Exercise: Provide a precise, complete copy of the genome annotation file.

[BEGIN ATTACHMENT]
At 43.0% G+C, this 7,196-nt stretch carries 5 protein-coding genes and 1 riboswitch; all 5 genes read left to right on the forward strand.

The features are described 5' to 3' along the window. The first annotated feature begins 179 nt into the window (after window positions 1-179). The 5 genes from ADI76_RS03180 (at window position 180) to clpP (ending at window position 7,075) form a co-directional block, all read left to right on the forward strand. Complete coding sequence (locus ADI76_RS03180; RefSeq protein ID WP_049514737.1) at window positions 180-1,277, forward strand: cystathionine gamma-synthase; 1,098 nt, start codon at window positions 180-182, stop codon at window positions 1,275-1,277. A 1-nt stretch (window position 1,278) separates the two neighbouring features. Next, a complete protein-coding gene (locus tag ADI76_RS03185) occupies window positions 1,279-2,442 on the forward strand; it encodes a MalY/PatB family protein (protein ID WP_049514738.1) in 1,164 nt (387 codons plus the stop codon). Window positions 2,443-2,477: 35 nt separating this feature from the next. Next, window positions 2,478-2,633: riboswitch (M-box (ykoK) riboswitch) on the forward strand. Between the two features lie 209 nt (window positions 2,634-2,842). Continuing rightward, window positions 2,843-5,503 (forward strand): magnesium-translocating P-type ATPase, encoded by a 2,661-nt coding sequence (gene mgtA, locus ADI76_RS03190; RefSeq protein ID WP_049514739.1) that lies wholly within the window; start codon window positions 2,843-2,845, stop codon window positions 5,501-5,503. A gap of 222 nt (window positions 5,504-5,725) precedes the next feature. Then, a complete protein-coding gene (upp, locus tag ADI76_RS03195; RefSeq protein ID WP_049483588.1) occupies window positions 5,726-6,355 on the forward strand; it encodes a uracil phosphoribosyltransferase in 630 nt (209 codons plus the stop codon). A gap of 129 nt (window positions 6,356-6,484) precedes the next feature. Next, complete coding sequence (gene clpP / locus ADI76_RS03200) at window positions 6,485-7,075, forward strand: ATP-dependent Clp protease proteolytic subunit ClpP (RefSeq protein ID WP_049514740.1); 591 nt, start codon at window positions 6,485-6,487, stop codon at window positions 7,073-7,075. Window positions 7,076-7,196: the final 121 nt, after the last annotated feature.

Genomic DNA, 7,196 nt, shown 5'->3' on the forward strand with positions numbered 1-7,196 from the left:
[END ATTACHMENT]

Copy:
At 43.0% G+C, this 7,196-nt stretch carries 5 protein-coding genes and 1 riboswitch; all 5 genes read left to right on the forward strand.

The features are described 5' to 3' along the window. The first annotated feature begins 179 nt into the window (after window positions 1-179). The 5 genes from ADI76_RS03180 (at window position 180) to clpP (ending at window position 7,075) form a co-directional block, all read left to right on the forward strand. Complete coding sequence (locus ADI76_RS03180; RefSeq protein ID WP_049514737.1) at window positions 180-1,277, forward strand: cystathionine gamma-synthase; 1,098 nt, start codon at window positions 180-182, stop codon at window positions 1,275-1,277. A 1-nt stretch (window position 1,278) separates the two neighbouring features. Next, a complete protein-coding gene (locus tag ADI76_RS03185) occupies window positions 1,279-2,442 on the forward strand; it encodes a MalY/PatB family protein (protein ID WP_049514738.1) in 1,164 nt (387 codons plus the stop codon). Window positions 2,443-2,477: 35 nt separating this feature from the next. Next, window positions 2,478-2,633: riboswitch (M-box (ykoK) riboswitch) on the forward strand. Between the two features lie 209 nt (window positions 2,634-2,842). Continuing rightward, window positions 2,843-5,503 (forward strand): magnesium-translocating P-type ATPase, encoded by a 2,661-nt coding sequence (gene mgtA, locus ADI76_RS03190; RefSeq protein ID WP_049514739.1) that lies wholly within the window; start codon window positions 2,843-2,845, stop codon window positions 5,501-5,503. A gap of 222 nt (window positions 5,504-5,725) precedes the next feature. Then, a complete protein-coding gene (upp, locus tag ADI76_RS03195; RefSeq protein ID WP_049483588.1) occupies window positions 5,726-6,355 on the forward strand; it encodes a uracil phosphoribosyltransferase in 630 nt (209 codons plus the stop codon). A gap of 129 nt (window positions 6,356-6,484) precedes the next feature. Next, complete coding sequence (gene clpP / locus ADI76_RS03200) at window positions 6,485-7,075, forward strand: ATP-dependent Clp protease proteolytic subunit ClpP (RefSeq protein ID WP_049514740.1); 591 nt, start codon at window positions 6,485-6,487, stop codon at window positions 7,073-7,075. Window positions 7,076-7,196: the final 121 nt, after the last annotated feature.

Genomic DNA, 7,196 nt, shown 5'->3' on the forward strand with positions numbered 1-7,196 from the left: